SC dismisses Congress petition related to impeachment of Chief Justice
A five-judge bench, excluding the top five judges of the SC, has dismissed a petition by the Congress challenging Rajya Sabha (RS) Chairman Venkaiah Naidu's rejection of its impeachment motion against Chief Justice (CJI) Dipak Misra. Congress members insist Naidu's decision was "illegal, arbitrary and violative of Article 14," but BJP workers say the "well-reasoned" decision addresses all concerns in the impeachment notice.
Two months ago, Justices Jasti Chelameswar, Ranjan Gogoi, Kurian Joseph and Madan Lokur called a press conference and alleged the SC's freedom and integrity have been thrown into uncertainty. Among other allegations, they accused Misra of abusing his power to assign important cases to select judges. The Justice Loya death case was a key concern: the judges felt it wasn't being fairly heard.
After much discussion, Congress formally started collecting signatures for a motion for Misra's removal in March based on the judges' allegations. The motion accuses Misra of not acting on the complaints of the four judges, conspiring in the illegal licensing of a private medical college, acquiring land illegally when he was a lawyer, and damaging the credibility of the SC's institutional autonomy, among others.
Congress was backed by six parties in the motion. However, Naidu noted there is no concrete verifiable information indicating 'mibehavior' of the CJI. MPs themselves weren't sure of the charges, he observed, citing phrases like 'may have been', 'likely' and 'appears to be' in the motion. The allegations could seriously undermine the judiciary's independence; moreover, MPs disregarded convention by going to press, Naidu said.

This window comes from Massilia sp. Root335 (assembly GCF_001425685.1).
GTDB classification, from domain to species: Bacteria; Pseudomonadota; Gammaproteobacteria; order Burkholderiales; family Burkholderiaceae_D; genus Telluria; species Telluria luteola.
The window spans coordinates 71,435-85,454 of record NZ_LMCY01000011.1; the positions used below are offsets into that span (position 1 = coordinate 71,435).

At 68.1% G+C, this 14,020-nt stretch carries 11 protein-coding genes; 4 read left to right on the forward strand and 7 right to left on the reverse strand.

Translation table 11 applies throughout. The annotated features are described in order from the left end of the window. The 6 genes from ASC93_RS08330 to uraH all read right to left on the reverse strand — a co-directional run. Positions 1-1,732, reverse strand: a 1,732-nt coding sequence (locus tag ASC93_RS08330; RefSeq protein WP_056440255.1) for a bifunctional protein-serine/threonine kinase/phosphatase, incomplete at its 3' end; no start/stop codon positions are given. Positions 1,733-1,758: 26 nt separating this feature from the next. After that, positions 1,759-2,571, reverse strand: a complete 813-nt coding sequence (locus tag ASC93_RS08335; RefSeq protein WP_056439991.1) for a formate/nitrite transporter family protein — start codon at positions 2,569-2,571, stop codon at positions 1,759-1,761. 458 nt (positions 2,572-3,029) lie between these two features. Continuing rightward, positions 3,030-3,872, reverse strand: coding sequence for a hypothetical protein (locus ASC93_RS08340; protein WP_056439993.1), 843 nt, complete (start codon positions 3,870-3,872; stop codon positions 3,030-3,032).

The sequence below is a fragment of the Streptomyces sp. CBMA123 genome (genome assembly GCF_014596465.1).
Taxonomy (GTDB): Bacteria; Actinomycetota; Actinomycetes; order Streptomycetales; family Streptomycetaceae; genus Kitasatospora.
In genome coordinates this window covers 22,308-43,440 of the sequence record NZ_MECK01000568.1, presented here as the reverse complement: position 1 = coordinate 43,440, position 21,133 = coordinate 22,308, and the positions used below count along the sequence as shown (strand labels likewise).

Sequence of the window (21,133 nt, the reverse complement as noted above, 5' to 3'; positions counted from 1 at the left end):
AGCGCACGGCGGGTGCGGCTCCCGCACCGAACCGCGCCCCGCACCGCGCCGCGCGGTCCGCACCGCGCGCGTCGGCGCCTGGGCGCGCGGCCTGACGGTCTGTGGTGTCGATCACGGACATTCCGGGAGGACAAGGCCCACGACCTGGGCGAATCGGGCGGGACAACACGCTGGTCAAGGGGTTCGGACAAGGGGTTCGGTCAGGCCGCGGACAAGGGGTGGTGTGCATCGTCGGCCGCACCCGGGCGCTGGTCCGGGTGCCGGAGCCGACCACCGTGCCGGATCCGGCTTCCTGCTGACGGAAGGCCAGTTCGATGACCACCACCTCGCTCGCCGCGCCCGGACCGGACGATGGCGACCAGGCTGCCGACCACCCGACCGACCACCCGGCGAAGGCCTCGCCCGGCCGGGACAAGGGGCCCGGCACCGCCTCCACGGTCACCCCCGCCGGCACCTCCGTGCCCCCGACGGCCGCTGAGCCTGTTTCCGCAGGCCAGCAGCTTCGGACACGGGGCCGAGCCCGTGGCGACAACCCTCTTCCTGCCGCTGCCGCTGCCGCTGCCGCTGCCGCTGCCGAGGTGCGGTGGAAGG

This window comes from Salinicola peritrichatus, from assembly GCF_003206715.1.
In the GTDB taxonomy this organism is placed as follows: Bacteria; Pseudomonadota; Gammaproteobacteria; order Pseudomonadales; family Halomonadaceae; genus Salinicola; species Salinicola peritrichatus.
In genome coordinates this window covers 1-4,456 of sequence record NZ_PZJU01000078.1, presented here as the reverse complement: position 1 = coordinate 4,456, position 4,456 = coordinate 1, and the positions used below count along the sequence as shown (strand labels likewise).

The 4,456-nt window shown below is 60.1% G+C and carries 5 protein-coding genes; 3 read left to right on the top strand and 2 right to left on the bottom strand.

Yesterday, the Congress moved the SC against the decision. Justices Chelameswar and SK Kaul, who first heard the matter, advised advocates Kapil Sibal and Prashant Bhushan, appearing for the petitioners, to take the matter to the CJI. But Sibal argued it would defeat the purpose if the petition, challenging powers of the Master of the Roster, was heard by the Master himself.
Sibal added the petition hadn't been numbered by the registry, at which Kaul asked him to mention it to the CJI. "I'm aware of the procedure but it can't be mentioned anywhere else. A person cannot be a judge in his own-case," Sibal insisted. "The Registrar can't take orders from CJI in this matter. He can't delegate Master of Roster powers to the Registrar."
Sibal also cited a November'17 SC order by Justice Chelameswar to list a PIL against Prasad Educational Trust, which was overturned a day later by a Misra-led bench, ruling CJI is the sole Master of Roster. This was contrary to the decades-old practice of the second seniormost SC judge hearing urgent matters in case of the CJI's unavailability, Sibal said.
The matter was eventually listed for hearing by a bench comprising Justices AK Sikri (sixth in seniority), SA Bobde, NV Ramana, Arun Mishra and AK Goel, who have now rejected it. Chelameswar, Gogoi, Lokur and Joseph, the four seniormost judges who addressed the January press conference, were left out. The petition was filed by Congress MPs Partap Singh Bajwa and Amee Harshadray Yajnik.